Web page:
Seattle Now & Then: When the Circus Came to Town

(click to enlarge photos)

THEN: In the first years of the twentieth century, visiting circuses most often used these future Seattle Center acres to raise their big tops.  After 1911 the favored circus site was moved to the then freshly-cleared Denny Regrade neighborhood (Courtesy, Mike Cirelli)
THEN: In the first years of the twentieth century, visiting circuses most often used these future Seattle Center acres to raise their big tops. After 1911 the favored circus site was moved to the then freshly-cleared Denny Regrade neighborhood (Courtesy, Mike Cirelli)
NOW: In a service “pit” west of the north bleachers of the High School Memorial Stadium, Jean stands at least near the prospect of the historical photographer
NOW: In a service “pit” west of the north bleachers of the High School Memorial Stadium, Jean stands at least near the prospect of the historical photographer

After calls for help and hours of research on line and off, this subject still puzzles me.  The prospect is easy enough to describe, and I soon will.  Rather it is the subject: seven women sitting on handsome horses who have been trained to stay balanced on those odd pedestals. Who are they – the women and the horses?  That the riders are dressed up in the style of the time – ca. 1910 – we can corroborate by comparing them to the tiny pedestrians, far left, walking west beside Republican Street. They are draped the same.

The Roslyn Hotel, 1930, southeast corner of 5th Ave. and Republican Street. (Courtesy, Seattle Times)
The Roslyn Hotel, 1930, southeast corner of 5th Ave. and Republican Street. (Courtesy, Seattle Times)
The first Seattle Times listed classified for the Roslyn Hotel,
The first Seattle Times listed classified for the Roslyn Hotel, ;Feb. 3, 1909.
Another Times classified for the Roslyn Hotel, this one from Oct. 17, 1927, indicates that in the eighteen years that separates them inflation has, it seems, little effect.  In two more years with the Great Depression, lodgings at the hotel may well have depressed as well.
Another Times classified for the Roslyn Hotel, this one from Oct. 17, 1927, indicates that in the eighteen years that separates them inflation has, it seems, had little effect. In two more years with the Great Depression, week-long lodgings at the hotel may well have depressed as well.

This prospect can be figured within a half-block.  Looking east, Capitol Hill is on the horizon, and the three-story structure above the posing line of equestriennes is the Roslyn Hotel at the southeast corner of Republican and Fifth Avenue.  A Roslyn classified first appeared in The Times for Feb. 3, 1909, promising “elegant furnished rooms, electric lights, steam heat, hot and cold water in every room, absolutely the best in Seattle: rates $3 to $5 dollars per week; only 50 cents extra for two persons in the same room.”

A Seattle Times clip from March 1, 1932.
A Seattle Times clip from March 1, 1932.

The hotel’s sign is centered along its rooftop cornice, just above rider number two – from the left – one of the three riders in white and mounted on dark horses.  A friend, the writer-collector Stephan Lundgren, first alerted me to the “gray scale rhythm” of this tableau. It alternates women in white on dark mounts with women in black on white ones (in black and white photography). Lundgren concludes, “That’s not random, those are costumes.”  The novelist is pleased that the one dappled steed, third from the left, syncopates the otherwise regular rhythm of the line.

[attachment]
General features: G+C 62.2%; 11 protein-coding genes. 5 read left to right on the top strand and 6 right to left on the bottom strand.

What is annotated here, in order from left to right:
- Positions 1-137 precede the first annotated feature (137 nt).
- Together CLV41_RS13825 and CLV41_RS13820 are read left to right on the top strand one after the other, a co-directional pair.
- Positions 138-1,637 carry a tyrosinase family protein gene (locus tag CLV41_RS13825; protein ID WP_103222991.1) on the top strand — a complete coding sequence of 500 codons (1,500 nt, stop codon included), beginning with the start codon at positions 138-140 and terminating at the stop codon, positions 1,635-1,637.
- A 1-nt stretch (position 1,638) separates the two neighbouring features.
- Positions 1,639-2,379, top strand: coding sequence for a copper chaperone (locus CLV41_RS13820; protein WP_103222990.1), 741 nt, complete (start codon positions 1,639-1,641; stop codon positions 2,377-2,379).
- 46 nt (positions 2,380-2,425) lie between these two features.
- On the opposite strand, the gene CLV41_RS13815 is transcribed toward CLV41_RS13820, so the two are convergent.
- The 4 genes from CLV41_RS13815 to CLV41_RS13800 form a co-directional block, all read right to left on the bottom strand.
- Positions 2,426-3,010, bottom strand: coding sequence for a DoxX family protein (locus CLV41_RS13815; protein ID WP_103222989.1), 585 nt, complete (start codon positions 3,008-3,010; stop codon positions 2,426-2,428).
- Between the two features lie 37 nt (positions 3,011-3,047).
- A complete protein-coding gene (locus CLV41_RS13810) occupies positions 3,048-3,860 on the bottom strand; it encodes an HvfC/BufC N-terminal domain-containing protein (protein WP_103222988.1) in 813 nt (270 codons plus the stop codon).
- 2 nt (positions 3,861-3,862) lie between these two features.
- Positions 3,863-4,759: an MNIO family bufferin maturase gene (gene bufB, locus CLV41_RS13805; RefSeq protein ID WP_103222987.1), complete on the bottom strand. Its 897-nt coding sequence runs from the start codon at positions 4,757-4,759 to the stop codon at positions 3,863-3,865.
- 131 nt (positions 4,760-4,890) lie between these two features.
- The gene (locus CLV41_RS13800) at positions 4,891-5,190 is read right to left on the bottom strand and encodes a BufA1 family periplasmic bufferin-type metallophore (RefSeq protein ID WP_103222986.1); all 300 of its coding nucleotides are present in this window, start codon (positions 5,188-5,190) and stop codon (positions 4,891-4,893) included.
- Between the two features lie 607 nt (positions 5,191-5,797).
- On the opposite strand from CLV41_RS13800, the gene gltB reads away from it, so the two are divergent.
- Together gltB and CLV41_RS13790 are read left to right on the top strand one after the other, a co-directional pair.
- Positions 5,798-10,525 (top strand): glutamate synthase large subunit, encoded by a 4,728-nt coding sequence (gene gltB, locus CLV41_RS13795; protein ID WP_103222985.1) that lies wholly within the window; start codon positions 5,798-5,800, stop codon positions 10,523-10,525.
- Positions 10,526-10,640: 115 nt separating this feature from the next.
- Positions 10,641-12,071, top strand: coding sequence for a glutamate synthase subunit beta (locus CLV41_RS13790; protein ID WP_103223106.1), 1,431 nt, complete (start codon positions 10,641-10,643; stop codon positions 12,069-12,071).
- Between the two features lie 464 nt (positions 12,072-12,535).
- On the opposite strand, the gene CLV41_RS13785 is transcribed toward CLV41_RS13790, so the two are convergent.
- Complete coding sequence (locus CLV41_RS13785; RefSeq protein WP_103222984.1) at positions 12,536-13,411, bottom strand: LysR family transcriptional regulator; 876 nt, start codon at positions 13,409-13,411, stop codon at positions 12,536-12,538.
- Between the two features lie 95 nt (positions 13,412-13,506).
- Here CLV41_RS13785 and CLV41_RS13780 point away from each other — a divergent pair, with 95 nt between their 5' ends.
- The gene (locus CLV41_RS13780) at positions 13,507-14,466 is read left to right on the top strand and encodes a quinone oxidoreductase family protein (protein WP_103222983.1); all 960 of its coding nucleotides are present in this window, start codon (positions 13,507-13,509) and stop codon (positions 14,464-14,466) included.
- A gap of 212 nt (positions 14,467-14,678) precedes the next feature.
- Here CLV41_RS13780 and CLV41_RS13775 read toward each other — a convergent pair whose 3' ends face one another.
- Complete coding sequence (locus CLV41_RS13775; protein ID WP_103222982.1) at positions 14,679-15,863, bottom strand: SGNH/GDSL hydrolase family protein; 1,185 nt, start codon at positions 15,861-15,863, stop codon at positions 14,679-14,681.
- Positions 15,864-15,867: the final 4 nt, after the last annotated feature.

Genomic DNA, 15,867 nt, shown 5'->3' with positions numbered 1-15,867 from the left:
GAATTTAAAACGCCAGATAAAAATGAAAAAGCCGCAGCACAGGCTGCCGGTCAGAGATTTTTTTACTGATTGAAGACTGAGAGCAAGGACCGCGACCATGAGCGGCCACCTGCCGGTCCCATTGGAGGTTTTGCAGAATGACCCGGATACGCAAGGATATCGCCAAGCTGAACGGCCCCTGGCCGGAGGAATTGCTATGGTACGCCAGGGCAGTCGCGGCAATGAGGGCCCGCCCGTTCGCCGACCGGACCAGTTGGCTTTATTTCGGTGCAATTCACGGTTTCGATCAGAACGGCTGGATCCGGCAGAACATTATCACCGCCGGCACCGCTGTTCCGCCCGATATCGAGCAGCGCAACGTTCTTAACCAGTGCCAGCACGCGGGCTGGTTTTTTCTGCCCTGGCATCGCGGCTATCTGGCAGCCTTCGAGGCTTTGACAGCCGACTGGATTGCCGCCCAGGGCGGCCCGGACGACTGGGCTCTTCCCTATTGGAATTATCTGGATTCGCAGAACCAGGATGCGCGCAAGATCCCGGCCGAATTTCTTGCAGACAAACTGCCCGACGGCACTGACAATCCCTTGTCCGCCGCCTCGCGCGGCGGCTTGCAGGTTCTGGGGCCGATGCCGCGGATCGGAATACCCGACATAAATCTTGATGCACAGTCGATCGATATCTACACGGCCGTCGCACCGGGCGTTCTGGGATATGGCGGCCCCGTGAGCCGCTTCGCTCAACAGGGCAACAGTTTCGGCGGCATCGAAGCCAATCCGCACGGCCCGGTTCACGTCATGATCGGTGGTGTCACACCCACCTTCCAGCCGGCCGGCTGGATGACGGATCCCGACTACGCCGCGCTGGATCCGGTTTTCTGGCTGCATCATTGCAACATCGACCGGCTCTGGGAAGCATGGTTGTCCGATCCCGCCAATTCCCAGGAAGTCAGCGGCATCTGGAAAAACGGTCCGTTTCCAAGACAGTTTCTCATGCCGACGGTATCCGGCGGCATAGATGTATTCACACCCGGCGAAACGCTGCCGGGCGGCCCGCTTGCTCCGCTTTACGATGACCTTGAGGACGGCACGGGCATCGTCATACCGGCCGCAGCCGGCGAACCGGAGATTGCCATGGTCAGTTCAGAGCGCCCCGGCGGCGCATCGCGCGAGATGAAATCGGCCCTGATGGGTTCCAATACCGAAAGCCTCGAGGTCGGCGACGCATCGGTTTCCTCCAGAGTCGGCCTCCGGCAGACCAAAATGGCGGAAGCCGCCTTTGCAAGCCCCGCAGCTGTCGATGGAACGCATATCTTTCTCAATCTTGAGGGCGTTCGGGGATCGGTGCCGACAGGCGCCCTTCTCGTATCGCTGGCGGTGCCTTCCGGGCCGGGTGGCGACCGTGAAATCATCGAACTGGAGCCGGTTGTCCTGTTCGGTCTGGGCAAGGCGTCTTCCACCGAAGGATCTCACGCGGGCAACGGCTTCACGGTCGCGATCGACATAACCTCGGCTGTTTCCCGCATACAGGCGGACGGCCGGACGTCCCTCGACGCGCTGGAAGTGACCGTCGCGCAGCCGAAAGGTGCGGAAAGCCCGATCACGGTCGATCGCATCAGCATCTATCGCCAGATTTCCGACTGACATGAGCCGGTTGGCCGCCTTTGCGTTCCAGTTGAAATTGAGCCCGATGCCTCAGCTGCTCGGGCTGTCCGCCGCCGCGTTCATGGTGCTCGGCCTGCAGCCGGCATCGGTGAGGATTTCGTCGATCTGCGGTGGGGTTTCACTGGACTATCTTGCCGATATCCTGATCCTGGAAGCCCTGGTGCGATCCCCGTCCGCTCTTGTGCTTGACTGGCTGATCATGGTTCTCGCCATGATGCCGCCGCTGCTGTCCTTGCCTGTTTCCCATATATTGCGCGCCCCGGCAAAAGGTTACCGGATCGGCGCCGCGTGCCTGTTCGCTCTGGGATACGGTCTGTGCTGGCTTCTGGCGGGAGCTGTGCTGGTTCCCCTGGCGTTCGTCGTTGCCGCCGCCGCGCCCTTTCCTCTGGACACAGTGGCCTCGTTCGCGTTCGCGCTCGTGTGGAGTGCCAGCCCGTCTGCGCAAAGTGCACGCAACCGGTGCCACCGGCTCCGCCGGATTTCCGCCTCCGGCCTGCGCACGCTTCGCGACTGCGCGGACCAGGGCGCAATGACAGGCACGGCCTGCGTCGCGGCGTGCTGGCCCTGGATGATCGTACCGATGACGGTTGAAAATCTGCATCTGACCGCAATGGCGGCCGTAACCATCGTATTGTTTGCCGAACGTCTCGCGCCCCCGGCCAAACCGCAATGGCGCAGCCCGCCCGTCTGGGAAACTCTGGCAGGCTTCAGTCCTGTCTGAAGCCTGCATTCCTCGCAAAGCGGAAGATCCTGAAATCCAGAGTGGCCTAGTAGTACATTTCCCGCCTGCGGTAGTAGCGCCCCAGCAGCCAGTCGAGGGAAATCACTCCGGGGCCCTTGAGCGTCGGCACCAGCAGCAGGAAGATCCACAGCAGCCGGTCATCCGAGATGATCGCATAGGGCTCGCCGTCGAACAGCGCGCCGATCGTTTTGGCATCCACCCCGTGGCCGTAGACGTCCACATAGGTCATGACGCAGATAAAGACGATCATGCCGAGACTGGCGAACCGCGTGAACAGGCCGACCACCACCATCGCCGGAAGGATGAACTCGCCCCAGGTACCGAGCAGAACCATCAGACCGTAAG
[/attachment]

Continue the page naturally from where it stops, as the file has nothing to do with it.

Getting situated, the Troy Laundry, far left, was near the northwest corner of 4th Ave. N. and Republican Street.  So the unnamed circus big tops are between Republican and Mercer Streets and at least west of 4th Avenue.  (Courtesy, Lawton Gowey)
Getting situated, the Troy Laundry, far left, was near the northwest corner of 4th Ave. N. and Republican Street. So the unnamed circus big tops are between Republican and Mercer Streets and at least west of 4th Avenue. (Courtesy, Lawton Gowey)
Looking west on Republican Street from near Hob Hill Avenue.  The two story frame building top-center, sat at the northwest corner of 3rd Ave. N. and Republican.  We have dated this too, circa 1912.   The Photographer was Max Loudon.
Looking west on Republican Street from near Hob Hill Avenue. The two story frame building top-center, sat at the northwest corner of 3rd Ave. N. and Republican. We have dated this too, circa 1912. The Photographer was Max Loudon.
Looking north from what is now the northeast corner of the Seattle Center Buildling (aka Food Circus or Armory), so Nob Hill Ave. is on the right and Third Ave. N. on the left.   This is another unidentified circus at the "old grounds" on the future Seattle Center.
Looking north from what is now the northeast corner of the Seattle Center Building (aka Food Circus or Armory), so Nob Hill Ave. is on the right and Third Ave. N. on the left. This is another unidentified circus at the “old grounds” on the future Seattle Center.
Years later, looking north on 3rd Ave. N. from its southeast corner with Harrison Street, and showing the commercial box, again, far left, at the northwest corner of 3rd and Republican.  The public works photo was recorded on Jan. 9, 1928 as early evidence of work on the new Civic Auditorium.  Some of the same homes on the north side of Mercer Street, included in the subject above this one, appear here as well.  (Courtesy, Municipal Archives.)
Years later, looking north on 3rd Ave. N. from its southeast corner with Harrison Street, and showing the commercial box, again, far left, at the northwest corner of 3rd and Republican. This public works photo was recorded on Jan. 9, 1928 as early evidence of work on the new Civic Auditorium, far-right. Some of the same homes on the north side of Mercer Street, included in the subject above this one, appear here as well. (Courtesy, Municipal Archives.)

The pedestrians, far left, in the featured photograph at the top, are almost certainly either headed for a circus or leaving one.  But which circus and when?  Two experts (and past subjects of this feature) might have helped, but both died years ago.  Michael Sporrer knew circus history hereabouts in great detail, and it was the historian Mike Cirelli who first shared this photograph with me.  At that time, without much study, Cirelli knew where it was but not yet, very well, who or what it was.

Two from The Times on the Norris and Rowe circus during their May, 1909 visit to the "old grounds."